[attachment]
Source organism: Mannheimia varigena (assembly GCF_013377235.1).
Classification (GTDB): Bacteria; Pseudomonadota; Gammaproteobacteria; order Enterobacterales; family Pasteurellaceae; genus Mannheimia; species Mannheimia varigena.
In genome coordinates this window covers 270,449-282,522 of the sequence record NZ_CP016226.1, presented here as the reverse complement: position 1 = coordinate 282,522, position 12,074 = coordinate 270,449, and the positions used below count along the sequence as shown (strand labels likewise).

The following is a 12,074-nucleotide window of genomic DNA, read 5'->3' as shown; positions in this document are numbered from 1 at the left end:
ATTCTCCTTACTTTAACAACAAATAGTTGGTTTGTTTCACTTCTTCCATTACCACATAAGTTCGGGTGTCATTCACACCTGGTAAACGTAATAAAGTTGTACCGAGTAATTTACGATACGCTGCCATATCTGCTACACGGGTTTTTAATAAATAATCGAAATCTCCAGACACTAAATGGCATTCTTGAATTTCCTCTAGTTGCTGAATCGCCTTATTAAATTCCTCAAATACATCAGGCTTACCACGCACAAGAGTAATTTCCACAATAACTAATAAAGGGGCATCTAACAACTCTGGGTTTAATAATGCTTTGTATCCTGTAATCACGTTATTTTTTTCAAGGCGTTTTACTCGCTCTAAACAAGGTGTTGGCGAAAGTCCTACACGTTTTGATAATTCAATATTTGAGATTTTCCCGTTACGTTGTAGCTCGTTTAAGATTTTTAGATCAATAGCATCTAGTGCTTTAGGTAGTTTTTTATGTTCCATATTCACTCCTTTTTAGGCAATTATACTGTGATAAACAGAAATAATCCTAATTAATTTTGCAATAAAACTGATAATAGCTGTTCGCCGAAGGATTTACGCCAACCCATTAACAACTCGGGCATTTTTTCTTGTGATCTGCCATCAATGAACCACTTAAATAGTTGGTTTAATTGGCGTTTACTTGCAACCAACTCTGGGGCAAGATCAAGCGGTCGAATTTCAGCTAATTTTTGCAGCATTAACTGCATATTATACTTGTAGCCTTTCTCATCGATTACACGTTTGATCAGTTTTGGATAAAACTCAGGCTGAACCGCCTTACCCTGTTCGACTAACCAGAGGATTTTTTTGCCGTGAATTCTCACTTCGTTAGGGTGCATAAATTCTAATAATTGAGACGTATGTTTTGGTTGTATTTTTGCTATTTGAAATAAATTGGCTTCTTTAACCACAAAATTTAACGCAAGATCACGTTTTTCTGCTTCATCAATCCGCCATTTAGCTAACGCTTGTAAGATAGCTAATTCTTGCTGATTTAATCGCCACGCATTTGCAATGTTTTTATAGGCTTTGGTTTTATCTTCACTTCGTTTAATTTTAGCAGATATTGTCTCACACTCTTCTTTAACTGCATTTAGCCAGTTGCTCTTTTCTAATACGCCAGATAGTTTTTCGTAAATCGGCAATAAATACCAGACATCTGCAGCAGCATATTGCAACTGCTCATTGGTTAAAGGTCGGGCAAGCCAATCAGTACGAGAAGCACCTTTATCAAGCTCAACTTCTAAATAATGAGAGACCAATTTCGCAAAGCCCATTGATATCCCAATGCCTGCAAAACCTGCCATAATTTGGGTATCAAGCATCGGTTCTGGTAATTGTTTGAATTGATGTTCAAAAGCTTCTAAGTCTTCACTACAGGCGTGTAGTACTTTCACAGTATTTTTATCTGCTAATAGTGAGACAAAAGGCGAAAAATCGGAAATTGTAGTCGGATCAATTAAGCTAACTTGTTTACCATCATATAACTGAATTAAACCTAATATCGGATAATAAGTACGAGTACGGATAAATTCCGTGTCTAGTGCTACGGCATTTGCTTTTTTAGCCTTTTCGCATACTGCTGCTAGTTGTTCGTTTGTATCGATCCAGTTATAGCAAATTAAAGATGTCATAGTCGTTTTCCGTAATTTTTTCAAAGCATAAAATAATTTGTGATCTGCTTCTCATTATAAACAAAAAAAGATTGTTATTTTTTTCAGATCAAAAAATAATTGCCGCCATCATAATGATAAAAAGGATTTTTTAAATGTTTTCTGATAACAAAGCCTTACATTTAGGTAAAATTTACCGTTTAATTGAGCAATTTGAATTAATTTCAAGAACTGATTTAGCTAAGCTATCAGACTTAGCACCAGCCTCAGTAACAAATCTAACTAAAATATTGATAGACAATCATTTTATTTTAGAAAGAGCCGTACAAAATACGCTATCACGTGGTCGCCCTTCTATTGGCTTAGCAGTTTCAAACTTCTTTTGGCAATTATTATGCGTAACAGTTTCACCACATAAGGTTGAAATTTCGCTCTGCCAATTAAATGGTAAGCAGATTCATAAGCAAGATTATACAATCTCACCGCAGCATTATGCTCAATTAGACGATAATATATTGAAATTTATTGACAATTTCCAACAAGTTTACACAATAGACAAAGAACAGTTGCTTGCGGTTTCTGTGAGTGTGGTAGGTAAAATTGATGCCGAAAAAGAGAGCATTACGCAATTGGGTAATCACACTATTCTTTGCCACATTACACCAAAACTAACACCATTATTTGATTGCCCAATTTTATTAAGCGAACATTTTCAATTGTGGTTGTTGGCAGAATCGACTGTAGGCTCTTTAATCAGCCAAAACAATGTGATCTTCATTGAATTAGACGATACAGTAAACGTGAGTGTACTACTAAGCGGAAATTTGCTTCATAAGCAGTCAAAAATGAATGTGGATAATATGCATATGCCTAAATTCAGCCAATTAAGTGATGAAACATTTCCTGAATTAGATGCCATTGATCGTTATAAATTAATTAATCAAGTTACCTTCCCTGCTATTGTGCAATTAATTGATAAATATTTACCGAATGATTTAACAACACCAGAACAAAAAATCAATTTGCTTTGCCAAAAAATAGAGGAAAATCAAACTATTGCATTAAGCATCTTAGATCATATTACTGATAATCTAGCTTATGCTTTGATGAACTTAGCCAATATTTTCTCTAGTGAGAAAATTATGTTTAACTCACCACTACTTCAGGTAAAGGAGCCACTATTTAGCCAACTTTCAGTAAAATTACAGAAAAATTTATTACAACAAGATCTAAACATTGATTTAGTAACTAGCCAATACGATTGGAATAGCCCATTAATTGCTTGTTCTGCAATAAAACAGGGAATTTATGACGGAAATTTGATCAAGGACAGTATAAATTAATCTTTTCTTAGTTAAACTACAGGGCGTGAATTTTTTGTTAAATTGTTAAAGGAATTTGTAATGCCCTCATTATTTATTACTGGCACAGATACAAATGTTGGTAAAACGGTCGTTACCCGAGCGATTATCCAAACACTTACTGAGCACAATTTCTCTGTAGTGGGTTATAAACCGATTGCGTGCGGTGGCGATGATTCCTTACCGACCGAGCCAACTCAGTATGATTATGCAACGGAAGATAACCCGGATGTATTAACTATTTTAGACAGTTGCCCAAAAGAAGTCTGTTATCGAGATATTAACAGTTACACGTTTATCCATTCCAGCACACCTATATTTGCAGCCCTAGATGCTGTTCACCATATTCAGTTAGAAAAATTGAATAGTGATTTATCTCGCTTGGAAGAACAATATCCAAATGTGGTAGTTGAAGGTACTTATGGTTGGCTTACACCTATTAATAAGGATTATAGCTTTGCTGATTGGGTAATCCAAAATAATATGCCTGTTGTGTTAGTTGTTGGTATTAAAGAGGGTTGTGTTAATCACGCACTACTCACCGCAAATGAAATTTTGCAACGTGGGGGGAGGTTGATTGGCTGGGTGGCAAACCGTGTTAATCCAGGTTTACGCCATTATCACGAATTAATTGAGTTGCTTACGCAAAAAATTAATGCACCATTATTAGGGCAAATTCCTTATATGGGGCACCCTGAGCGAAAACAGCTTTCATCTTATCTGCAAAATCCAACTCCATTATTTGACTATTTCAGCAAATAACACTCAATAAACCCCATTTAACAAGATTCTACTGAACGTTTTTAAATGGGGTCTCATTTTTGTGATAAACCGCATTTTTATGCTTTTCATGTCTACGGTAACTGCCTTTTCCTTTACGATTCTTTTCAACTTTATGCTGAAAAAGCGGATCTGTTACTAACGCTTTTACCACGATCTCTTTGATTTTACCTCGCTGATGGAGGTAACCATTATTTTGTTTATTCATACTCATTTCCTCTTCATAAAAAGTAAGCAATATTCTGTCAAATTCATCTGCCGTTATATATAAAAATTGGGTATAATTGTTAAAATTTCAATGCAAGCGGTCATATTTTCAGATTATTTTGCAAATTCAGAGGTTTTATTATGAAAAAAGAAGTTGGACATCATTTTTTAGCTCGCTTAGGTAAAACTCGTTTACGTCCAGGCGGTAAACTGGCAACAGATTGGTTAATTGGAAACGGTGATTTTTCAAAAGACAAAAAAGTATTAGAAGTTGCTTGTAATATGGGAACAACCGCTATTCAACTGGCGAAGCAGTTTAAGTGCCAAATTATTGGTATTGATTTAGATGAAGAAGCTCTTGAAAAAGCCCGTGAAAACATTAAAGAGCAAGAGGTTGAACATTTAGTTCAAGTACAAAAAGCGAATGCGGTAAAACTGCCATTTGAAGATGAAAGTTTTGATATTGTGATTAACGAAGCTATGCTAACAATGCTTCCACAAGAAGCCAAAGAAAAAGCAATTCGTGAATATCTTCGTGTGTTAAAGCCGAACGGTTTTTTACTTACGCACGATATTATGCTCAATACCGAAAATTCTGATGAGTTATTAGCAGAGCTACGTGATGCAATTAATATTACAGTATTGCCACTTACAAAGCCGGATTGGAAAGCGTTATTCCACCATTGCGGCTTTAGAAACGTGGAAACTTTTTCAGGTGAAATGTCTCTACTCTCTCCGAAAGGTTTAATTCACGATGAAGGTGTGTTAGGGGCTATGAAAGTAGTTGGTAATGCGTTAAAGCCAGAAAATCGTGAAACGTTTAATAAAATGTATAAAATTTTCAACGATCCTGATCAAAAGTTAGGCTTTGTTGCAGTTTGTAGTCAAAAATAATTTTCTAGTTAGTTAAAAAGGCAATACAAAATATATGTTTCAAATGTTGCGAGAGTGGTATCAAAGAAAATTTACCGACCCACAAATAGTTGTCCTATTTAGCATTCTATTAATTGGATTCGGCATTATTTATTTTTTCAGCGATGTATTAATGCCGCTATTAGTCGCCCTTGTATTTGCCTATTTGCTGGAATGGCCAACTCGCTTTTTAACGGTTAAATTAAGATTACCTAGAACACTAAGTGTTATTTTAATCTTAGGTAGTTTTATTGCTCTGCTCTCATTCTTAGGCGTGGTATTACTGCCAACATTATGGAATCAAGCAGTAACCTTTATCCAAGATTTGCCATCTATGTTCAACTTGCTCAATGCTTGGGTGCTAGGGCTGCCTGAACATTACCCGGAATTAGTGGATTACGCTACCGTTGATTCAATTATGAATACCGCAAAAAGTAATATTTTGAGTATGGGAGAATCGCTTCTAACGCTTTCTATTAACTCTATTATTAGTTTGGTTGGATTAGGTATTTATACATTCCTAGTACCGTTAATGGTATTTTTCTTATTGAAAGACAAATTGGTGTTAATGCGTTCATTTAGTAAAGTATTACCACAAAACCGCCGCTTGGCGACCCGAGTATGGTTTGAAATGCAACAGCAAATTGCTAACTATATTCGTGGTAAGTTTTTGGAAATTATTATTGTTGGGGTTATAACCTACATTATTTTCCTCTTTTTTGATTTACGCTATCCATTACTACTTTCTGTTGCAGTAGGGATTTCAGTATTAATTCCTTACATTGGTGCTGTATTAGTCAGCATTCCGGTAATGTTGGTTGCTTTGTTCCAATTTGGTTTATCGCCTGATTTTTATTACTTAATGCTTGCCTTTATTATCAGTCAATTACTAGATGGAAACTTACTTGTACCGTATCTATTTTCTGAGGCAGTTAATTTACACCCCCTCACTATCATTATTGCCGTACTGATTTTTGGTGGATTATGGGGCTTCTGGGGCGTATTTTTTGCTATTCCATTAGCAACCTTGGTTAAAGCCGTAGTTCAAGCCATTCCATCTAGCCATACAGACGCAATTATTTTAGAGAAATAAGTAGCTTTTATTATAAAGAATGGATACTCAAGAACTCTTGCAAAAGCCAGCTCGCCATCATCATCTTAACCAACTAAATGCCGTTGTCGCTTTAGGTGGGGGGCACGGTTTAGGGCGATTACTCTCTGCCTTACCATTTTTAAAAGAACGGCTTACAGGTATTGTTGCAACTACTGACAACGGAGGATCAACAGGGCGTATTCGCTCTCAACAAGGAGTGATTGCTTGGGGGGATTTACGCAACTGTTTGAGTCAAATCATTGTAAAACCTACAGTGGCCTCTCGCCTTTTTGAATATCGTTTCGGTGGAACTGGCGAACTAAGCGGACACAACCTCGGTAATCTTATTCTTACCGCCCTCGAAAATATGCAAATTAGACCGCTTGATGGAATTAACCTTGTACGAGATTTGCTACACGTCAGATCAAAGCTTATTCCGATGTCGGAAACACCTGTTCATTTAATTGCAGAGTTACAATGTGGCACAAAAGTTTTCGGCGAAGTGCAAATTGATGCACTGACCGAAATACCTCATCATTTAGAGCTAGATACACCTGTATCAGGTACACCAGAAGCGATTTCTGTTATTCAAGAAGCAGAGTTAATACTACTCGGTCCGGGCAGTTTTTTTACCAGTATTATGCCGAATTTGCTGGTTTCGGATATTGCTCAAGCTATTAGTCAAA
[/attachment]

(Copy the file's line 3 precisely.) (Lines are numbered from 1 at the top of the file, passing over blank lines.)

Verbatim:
In genome coordinates this window covers 270,449-282,522 of the sequence record NZ_CP016226.1, presented here as the reverse complement: position 1 = coordinate 282,522, position 12,074 = coordinate 270,449, and the positions used below count along the sequence as shown (strand labels likewise).